Slovakia's presidential election: A choice between Russia, West

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Al Jazeera :
This week’s televised debate among Slovakia’s nine presidential candidates often sounded as though it was taking place in Moscow.
“As president, I want to extricate Slovakia from the dungeon of nations that is the European Union,” declared Milan Nahlik, a policeman who unsuccessfully ran for parliament four years ago.
“As president, I would vote for the lifting of sanctions against Russia, because they are contrary to international law,” said Stefan Harabin, a former Supreme Court judge and third most popular candidate, echoing Russian arguments that sanctions needed to be approved by the UN Security Council.
“Mr Harabin, you are directly responsible for the large and forceful manner in which we handed over our national sovereignty to Brussels. And today you act as if you had nothing to do with it,” shot back Marian Kotleba, a neo-Nazi candidate trailing in the polls.
He was referring to Harabin’s erstwhile support for the Lisbon Treaty, which empowered the European Union to sign international treaties on members’ behalf, but fell short of a greater aspiration, to introduce majority voting on defence and foreign affairs, thus preserving member states’ power to veto decisions.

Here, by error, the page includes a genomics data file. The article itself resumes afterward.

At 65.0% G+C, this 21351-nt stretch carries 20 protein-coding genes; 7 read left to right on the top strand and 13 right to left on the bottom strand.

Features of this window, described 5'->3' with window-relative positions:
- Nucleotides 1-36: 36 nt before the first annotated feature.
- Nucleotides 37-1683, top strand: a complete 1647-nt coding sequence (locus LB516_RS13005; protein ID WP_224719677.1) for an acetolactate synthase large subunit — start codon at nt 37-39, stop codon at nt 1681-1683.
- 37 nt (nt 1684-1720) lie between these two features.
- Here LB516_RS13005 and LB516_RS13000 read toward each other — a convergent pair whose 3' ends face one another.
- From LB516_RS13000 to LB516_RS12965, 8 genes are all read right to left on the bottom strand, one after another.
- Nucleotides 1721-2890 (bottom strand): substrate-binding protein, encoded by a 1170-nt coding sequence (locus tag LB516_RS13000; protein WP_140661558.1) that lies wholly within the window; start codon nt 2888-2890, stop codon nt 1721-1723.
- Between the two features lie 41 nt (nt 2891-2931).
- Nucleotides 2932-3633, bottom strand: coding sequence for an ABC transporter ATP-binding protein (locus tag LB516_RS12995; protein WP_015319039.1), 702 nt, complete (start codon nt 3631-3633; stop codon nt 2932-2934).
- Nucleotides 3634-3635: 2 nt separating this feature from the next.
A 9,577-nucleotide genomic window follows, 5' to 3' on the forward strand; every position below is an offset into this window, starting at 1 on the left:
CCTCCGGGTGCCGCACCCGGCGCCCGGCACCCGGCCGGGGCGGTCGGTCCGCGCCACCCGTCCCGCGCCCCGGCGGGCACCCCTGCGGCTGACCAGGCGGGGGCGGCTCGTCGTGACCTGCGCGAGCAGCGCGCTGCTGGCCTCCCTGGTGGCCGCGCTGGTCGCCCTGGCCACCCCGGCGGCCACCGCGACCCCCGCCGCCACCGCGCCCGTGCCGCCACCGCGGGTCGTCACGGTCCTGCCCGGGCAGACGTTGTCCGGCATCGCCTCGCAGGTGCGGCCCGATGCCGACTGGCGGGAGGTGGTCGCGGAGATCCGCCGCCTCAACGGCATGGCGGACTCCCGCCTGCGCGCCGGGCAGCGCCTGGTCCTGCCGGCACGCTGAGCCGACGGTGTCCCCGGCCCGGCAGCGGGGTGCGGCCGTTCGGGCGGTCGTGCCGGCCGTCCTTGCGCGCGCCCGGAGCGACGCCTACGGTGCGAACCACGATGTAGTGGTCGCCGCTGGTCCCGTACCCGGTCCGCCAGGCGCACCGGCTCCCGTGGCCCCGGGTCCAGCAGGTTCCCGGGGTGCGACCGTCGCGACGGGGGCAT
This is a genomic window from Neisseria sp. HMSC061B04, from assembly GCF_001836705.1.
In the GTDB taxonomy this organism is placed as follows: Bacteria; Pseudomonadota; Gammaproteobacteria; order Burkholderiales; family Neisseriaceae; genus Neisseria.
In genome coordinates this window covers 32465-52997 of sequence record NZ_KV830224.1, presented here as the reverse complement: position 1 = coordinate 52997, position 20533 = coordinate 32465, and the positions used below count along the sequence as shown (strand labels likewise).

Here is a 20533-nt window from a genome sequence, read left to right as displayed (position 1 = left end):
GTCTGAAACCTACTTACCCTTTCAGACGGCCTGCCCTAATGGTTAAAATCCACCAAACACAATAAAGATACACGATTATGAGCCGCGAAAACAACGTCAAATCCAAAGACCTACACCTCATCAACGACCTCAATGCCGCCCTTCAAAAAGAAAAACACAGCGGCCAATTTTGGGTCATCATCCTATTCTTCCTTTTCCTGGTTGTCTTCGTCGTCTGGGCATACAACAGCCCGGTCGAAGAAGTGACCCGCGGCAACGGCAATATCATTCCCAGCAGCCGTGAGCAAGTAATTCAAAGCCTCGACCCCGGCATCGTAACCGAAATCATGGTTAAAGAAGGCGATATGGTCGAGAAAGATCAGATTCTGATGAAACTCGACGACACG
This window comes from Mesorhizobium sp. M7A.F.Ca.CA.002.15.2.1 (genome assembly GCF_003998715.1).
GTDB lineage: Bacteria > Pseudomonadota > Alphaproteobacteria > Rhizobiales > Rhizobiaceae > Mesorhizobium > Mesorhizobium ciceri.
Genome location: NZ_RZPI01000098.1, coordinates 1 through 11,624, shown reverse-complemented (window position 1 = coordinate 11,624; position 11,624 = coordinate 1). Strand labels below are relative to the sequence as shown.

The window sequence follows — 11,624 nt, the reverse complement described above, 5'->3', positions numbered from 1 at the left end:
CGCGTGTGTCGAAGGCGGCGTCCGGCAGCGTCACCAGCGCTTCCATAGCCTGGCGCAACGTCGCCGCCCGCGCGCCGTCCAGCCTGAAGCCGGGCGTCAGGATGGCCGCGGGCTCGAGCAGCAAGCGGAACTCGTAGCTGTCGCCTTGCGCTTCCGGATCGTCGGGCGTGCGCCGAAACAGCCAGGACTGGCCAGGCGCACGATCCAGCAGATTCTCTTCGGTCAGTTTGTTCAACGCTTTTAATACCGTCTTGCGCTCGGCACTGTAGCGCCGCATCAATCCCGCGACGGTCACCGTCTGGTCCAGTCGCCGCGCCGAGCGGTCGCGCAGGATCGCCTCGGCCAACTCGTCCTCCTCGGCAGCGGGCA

Loss of national sovereignty on external relations was a fear leading candidate and former premier Peter Pellegrini played off as well. “Pellegrini pulled out a carefully prepared insidious lie and a story about how Germany and France will order that Slovakia must “assemble our fully armed soldiers at the railway station” for deployment to Ukraine and “no one will ask us,” wrote journalist Tomas Bella at the independent newspaper Dennik N.
Pellegrini, who leads the Hlas party, a splinter group of the ruling Smer party of Prime Minister Robert Fico and now in coalition with it, has styled himself as the pro-peace candidate, repeating Pope Francis’s recent controversial statement, “You have to find the courage to raise the white flag.”
In Slovakia, the president’s role is largely ceremonial.
However, as the official commander in chief of the armed forces, the president can declare war and mobilise, declare martial law, and return a law for parliament to reconsider. He or she can also appoint and recall judges including Supreme Court justices, demand reports from the government on specific areas, or call a referendum on a policy issue.
The lone pro-Western voice in the field and the only candidate supporting Ukraine’s fight against Russia’s invasion, was that of former foreign minister Ivan Korcok, who places a close second to Pellegrini in opinion polls. “Peace in Ukraine can be tomorrow, and it will be when the Kremlin regime headed by President Putin stops killing innocents and destroying the entire country. Peace cannot be capitulation,” Korcok said.

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